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BPO experiences: 'My job lets me push the limits'
Amrit Noronha, Lloyd D'Souza, Shankar Jagannathan, Anish Antony
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July 20, 2007

We asked you to send in your experiences of working in a BPO -- whether you liked working there, if the night shift was stressful and advice you have for someone looking for a job in the sector.


We received an overwhelming response. Surprisingly, most BPO employees are very positive about their jobs and consider the night shift just a small part of it. Amrit Noronha, a 22-year-old senior technical analyst from Bangalore, had this to say about working at a BPO company:

Working in a BPO unit has been a great experience for me. It's been three full years now that I've been working at a BPO firm. I may be too young to work, but the BPO sector gives you many opportunities to improve your skills, connections and teaches you how to adjust to change and use that experience.

My job needs me to work regular night shifts, which has resulted in an addiction to coffee and lightning fast speed at my keyboard. This job keeps me completely occupied, and constantly striving to do my best. I have competition, real-time competition that allows me to push my limits further.

But why should you work in a BPO? Because it's a great opportunity! I agree, the long hours at the computer may not be healthy for your eyes, nor do 8-9 hours of sitting do you any good. But what matters to me the most is the methods I can employ to learn and use to solve issues.

The shootout at Noida may invite speculation on safety of the kind of work we do and the odd timings. But someone has to do the job, and be the backbone of the organisation. At the end of the day, there has to be someone to answer the customer's call.

Rape, murder, shootouts and attacks keep happening. When there's a shootout at a school, do parents stop sending their children to school? So why should a BPO company be put in such a predicament?

How can we make the workplace safer than what it already is, that is something we need to definitely ponder. Risks are everywhere; we have to learn to live with it or learn to deal with it.

Outsourcing has proved to be a huge opportunity for India. Working in a BPO unit on the night shift is an opportunity to discover the other side of the world.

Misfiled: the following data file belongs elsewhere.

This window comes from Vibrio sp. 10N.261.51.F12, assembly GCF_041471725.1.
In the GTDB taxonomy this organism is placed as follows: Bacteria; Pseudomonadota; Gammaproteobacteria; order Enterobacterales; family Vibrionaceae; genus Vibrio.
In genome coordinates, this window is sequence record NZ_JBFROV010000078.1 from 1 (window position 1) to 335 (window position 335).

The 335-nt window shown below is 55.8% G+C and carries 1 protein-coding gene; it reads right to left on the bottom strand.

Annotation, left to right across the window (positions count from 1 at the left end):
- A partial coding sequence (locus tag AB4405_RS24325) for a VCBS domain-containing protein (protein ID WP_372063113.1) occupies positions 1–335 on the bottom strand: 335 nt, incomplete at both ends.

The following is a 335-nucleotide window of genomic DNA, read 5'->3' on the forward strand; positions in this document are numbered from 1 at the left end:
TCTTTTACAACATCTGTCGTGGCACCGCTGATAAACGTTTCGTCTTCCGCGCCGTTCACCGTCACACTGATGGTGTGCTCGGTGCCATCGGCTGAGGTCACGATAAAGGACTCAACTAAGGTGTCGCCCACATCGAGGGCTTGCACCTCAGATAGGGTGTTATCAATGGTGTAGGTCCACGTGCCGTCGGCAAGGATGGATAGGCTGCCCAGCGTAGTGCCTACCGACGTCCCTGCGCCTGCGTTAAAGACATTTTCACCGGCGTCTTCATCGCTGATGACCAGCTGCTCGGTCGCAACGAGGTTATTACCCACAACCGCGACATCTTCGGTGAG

Senior trainer Lloyd D'Souza (27) shares what he has gained from working with a BPO firm:

I have been working in the BPO industry for over five years and have worked with a few BPO firms.


What I love best about the BPO industry is the kind of talent and kind of people it attracts. The industry, not having any specific formal educational requirements, is a potpourri of people from all industries, having left their jobs in their respective industries for different reasons. Most, though, seem to be attracted to the industry for the remuneration it offers (not surprisingly!), others for the learning opportunities.


I am a diploma holder in hotel management and catering technology myself, and joined the BPO sector right after I passed out of college and have never thought about joining the hotel industry since. And the fact that you have to go against nature and stay wake all night does not seem half bad considering the benefits it offers.


Pros of the BPO industry:


Shankar Jagannathan, assistant manager (HR), shares some practical pointers on how to stay healthy while on the night shift:

I have worked in night shifts for the past 6-7 years and have never faced any problems (including sleep or any health problems).


I do not classify my job as a night-shift or day-shift job; it may be revenue generation or a support role to offshore employees or clients but for me it is a career as a whole.

For people looking to get into the industry, here are some words of advice. Discipline has to be maintained in any job. Punctuality, sincerity and attention to work will have payoffs for the employee and the employer. Give your 100-per cent to work instead of chatting or hanging around, and it will help build your credentials and reliability with the employer. You can scale great heights in terms of salary and position in this industry if you are diligent.


If you are a fresher to the night shifts, make sure you get continuous sleep (at least six hours) without any disturbances before work. Always have your breakfast and avoid sitting for a long time in front of the TV. A balanced and regular diet, and plenty of juices will help prevent acidity or other health problems.


Here's what Anish Antony from the UAE had in support of this sector:


I am an IT professional and am currently working for the UAE government. Before I came here, I worked in several firms like Datasoft Networks, Slashsupport and Microland which are all involved in IT-enabled services (ITeS) which included remote infrastructure service and product support. I worked in the capacity of Technical Support Engineer.

The job required 24/7 shifts, which would change every week. But that wasn't a major deterrent for me. The Indian economy is boosted mainly because of these BPO jobs and millions of candidates are getting a great opportunity to earn well. For these reasons, I really appreciate these jobs.


What is it like working in a call centre? Are the night shifts daunting? Have you ever found yourself in a dangerous situation as a result of late night job timings? What would you like to tell other young people who are considering a career in a BPO? Share your stories with us, and get them published right here -- mail your entries to us at, along with your full name, age, designation, organisation, and contact details today!

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